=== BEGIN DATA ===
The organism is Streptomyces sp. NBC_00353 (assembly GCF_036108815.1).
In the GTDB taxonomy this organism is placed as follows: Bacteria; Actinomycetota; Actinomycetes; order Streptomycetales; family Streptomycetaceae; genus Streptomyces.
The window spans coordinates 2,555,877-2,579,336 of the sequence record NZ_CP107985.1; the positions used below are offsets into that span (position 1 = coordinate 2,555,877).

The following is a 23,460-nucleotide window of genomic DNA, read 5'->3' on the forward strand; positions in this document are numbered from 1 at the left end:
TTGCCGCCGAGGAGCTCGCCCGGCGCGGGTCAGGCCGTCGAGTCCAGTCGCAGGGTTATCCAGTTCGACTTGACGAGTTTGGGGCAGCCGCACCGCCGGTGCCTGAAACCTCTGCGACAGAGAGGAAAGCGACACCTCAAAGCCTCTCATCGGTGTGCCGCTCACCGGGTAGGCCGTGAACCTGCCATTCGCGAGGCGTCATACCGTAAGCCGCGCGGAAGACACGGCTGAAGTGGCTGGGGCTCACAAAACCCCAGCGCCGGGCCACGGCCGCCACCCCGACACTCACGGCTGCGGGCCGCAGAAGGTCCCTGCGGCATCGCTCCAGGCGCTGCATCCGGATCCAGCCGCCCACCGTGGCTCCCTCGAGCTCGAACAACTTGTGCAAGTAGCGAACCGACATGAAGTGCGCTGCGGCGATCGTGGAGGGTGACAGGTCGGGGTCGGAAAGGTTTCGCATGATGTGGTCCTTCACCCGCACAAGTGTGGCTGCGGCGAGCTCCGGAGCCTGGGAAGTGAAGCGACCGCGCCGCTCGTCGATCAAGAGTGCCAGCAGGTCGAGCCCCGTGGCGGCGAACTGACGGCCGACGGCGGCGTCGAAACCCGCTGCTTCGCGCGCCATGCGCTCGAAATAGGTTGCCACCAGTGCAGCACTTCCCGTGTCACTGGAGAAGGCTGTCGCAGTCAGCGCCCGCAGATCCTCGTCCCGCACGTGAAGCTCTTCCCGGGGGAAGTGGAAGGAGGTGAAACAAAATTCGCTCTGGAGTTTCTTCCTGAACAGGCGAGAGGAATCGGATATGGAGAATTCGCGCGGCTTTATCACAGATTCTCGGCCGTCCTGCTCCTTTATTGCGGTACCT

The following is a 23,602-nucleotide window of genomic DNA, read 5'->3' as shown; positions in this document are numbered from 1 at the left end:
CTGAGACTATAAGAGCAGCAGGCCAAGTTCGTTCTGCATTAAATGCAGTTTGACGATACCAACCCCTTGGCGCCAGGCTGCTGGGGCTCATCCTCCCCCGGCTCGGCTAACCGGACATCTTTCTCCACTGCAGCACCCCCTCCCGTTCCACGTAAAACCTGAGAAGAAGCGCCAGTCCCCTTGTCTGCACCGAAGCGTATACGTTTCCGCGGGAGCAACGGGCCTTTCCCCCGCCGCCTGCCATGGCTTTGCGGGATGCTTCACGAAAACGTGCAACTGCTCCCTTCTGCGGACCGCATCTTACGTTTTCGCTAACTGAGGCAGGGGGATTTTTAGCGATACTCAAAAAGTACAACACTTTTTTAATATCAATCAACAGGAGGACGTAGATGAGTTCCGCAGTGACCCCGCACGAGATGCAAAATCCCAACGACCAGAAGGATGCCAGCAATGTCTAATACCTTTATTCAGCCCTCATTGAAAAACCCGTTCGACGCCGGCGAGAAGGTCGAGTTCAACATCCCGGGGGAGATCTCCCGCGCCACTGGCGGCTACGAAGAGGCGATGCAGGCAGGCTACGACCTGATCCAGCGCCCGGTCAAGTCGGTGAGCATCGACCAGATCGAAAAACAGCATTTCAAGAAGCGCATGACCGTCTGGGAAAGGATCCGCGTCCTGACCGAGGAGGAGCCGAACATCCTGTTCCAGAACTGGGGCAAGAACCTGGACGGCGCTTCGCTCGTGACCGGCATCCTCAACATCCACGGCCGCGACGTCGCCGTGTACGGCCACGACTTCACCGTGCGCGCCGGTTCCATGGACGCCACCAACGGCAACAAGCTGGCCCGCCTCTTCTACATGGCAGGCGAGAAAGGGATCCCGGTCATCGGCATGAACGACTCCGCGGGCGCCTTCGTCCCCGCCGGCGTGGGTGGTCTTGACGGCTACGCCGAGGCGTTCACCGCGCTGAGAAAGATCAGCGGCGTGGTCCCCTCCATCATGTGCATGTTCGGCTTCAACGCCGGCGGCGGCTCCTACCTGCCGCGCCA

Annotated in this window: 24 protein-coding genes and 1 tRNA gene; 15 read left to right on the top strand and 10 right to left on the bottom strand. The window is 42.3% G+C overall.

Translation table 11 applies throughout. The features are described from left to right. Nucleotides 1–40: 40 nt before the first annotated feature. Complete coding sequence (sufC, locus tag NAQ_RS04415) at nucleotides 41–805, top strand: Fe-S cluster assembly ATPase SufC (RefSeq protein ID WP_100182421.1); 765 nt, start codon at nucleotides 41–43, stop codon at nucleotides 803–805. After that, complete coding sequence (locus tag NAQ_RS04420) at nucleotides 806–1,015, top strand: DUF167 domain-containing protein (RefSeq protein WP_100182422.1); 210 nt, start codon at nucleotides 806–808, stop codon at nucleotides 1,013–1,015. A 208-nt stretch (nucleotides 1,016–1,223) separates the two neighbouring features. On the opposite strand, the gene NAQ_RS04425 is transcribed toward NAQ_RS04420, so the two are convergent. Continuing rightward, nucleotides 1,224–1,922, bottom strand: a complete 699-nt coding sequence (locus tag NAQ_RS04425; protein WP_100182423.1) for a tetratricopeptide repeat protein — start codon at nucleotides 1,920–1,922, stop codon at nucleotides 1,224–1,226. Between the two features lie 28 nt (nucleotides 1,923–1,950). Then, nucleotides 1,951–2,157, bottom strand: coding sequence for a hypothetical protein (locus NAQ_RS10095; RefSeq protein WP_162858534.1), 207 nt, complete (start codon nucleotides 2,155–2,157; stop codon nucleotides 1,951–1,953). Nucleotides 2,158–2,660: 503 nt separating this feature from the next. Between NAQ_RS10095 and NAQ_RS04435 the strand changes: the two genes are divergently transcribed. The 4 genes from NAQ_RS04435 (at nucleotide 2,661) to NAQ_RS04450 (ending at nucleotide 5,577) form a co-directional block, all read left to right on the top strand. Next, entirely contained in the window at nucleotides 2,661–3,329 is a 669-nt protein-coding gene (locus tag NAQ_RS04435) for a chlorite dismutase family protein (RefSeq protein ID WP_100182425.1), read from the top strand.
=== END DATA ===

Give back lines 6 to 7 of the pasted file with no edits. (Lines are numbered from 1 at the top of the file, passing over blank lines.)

The following is a 23,602-nucleotide window of genomic DNA, read 5'->3' as shown; positions in this document are numbered from 1 at the left end:
CTGAGACTATAAGAGCAGCAGGCCAAGTTCGTTCTGCATTAAATGCAGTTTGACGATACCAACCCCTTGGCGCCAGGCTGCTGGGGCTCATCCTCCCCCGGCTCGGCTAACCGGACATCTTTCTCCACTGCAGCACCCCCTCCCGTTCCACGTAAAACCTGAGAAGAAGCGCCAGTCCCCTTGTCTGCACCGAAGCGTATACGTTTCCGCGGGAGCAACGGGCCTTTCCCCCGCCGCCTGCCATGGCTTTGCGGGATGCTTCACGAAAACGTGCAACTGCTCCCTTCTGCGGACCGCATCTTACGTTTTCGCTAACTGAGGCAGGGGGATTTTTAGCGATACTCAAAAAGTACAACACTTTTTTAATATCAATCAACAGGAGGACGTAGATGAGTTCCGCAGTGACCCCGCACGAGATGCAAAATCCCAACGACCAGAAGGATGCCAGCAATGTCTAATACCTTTATTCAGCCCTCATTGAAAAACCCGTTCGACGCCGGCGAGAAGGTCGAGTTCAACATCCCGGGGGAGATCTCCCGCGCCACTGGCGGCTACGAAGAGGCGATGCAGGCAGGCTACGACCTGATCCAGCGCCCGGTCAAGTCGGTGAGCATCGACCAGATCGAAAAACAGCATTTCAAGAAGCGCATGACCGTCTGGGAAAGGATCCGCGTCCTGACCGAGGAGGAGCCGAACATCCTGTTCCAGAACTGGGGCAAGAACCTGGACGGCGCTTCGCTCGTGACCGGCATCCTCAACATCCACGGCCGCGACGTCGCCGTGTACGGCCACGACTTCACCGTGCGCGCCGGTTCCATGGACGCCACCAACGGCAACAAGCTGGCCCGCCTCTTCTACATGGCAGGCGAGAAAGGGATCCCGGTCATCGGCATGAACGACTCCGCGGGCGCCTTCGTCCCCGCCGGCGTGGGTGGTCTTGACGGCTACGCCGAGGCGTTCACCGCGCTGAGAAAGATCAGCGGCGTGGTCCCCTCCATCATGTGCATGTTCGGCTTCAACGCCGGCGGCGGCTCCTACCTGCCGCGCCA